So, the next year is really a great opportunity for the Valley businesses who understand marketing. The companies that take advantage of this new marketing opportunity will be incredibly successful. The new online “badge” will show which local restaurant or watering hole is part of the Valley resident’s online investment portfolio, fueling greater response and opportunity. Or, the company will go the way of the business that ignored the Internet in the mid 1990’s and become part of the pile of failed businesses that failed to recognize marketing opportunity when it was placed in front of their face. Because in a few years the consumer is going to demand more than great service and a great product. They are going to demand ownership.

Jonathan Frutkin
Jonathan Frutkin is an attorney at The Frutkin Law Firm, PLC in Phoenix, AZ. He’s written a new book called “Equity Crowdfunding: Transforming Customers into Loyal Owners” which was published in May, 2013.

Three Reasons I Don’t Like “Crowdfunding” Individuals Logo Logo

There is a growing emphasis on the idea of crowdfunding for both startup and established companies. Two new online companies, Pave and Upstart, are making crowdfunding personal.

These sites allow backers to invest in the income stream of other people. The idea is that prospects, generally young people at the front end of their career, can get some upfront money in exchange for future personal earnings. The usual deal exchanges 7-10% of the prospect’s income over the next ten years.

For a young person that needs money now, this exchange seems like a good idea. Throw in the fact that the investors are also going to become mentors (both because it is at the center of both the websites’ models, and because it makes good business sense), and some of these relationships can pay off for everyone involved.

But for at least three reasons, I think that this idea poses a real downside to everyone – backer, prospect and society at large. And in the long run it poses a threat to the success of crowdfunding.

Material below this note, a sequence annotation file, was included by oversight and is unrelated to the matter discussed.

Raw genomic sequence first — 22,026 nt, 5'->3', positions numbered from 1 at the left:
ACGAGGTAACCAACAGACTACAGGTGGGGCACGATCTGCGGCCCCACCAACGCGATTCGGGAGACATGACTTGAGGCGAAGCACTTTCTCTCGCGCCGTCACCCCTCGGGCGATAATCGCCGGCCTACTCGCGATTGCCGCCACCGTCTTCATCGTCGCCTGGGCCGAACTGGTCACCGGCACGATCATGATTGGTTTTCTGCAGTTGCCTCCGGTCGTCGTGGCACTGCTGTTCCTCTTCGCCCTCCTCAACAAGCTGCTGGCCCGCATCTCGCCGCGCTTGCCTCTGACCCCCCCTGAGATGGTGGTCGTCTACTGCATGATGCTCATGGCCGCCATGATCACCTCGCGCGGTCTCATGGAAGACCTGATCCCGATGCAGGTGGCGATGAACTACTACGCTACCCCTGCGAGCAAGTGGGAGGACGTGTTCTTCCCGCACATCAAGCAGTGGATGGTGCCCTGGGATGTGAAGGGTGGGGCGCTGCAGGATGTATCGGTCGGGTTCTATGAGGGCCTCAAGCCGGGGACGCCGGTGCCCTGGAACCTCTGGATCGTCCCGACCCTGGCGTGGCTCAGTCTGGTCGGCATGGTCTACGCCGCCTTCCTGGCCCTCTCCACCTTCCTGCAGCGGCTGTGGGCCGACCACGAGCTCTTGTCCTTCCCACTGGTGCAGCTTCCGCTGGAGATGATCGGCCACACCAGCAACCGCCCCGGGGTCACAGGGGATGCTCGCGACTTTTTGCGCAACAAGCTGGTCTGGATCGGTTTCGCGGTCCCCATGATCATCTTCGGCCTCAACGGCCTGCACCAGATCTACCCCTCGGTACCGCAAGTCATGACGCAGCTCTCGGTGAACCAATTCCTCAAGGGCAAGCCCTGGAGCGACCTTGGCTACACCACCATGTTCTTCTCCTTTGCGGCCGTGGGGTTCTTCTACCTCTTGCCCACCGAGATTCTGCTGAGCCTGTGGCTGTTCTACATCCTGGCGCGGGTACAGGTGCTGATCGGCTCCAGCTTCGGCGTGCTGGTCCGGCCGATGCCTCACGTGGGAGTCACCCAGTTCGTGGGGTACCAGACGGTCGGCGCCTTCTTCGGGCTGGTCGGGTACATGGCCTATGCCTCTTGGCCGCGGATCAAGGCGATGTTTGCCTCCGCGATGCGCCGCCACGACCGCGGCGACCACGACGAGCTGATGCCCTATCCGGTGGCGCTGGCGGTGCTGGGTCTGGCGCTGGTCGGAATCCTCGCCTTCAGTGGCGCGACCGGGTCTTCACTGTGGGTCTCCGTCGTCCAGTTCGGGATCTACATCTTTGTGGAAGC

The first reason has directly to do with prospect. When you are young (and most of these prospects are in their 20s), money “feels” so much more valuable. Generally speaking, the income of this group is very low, at the same time they are trying to make their way. Credit card companies target this age group, because quite frankly, young people make terrible credit decisions, making the credit card companies millions of dollars in interest and fees.

Of course, everyone makes terrible buying, investing, love and other decisions in their 20s. But that’s just because young people don’t have the experience to know better. Contrast that with someone who may be a backer (investor). These people are generally older, wiser, richer, more successful – and while they are not necessarily smarter – they are more experienced. And they are more savvy than the average prospect.

The penalty for being younger, more desperate for money, and less experienced is that the average prospect is going to get a bum deal. I don’t like the idea of generational theft, burdening young people who should be buying houses and starting families for the benefit of successful, experienced investors.

The second reason that I am not a fan of crowdfunding people is that it places a premium on betting on young business people, further diminishing the value of lower-income people to the society. It further devalues the contributions of musicians, writers and other cultural contributors. Sometimes these people aren’t financially recognized in their lifetime. The price of art often dramatically increases after the artist’s death.

The third reason is that Pavers will be a lot less likely to get mentorship and guidance that is really in their best interest. For example, if the prospect (and the world) is better off because they decide to backpack Europe, go back to school, or just take a lower paying job for the experience it offers, why shouldn’t they? Well, the backer is not going to suggest that they do things that will pay off for the prospect in 20 or 30 years. The backers want to get a return on their short-term investment. So mentorship will be skewed in favor of the backer’s own personal financial interest.

I strongly applaud Pave and Upstart for being very creative in the crowdfunding space. I also think that it’s valuable to reward mentors with financial benefits. However, if we set up a system where young people are “rented ” for a while, we will all be worse off for it. And if people start thinking that crowdfunding is synonymous with modern-day sharecropping, then the political support for a critical new funding mechanism will completely erode.


Jonathan Frutkin is an attorney at The Frutkin Law Firm, PLC in Phoenix, AZ. He’s written a new book called “Equity Crowdfunding: Transforming Customers into Loyal Owners” which will be published in May, 2013.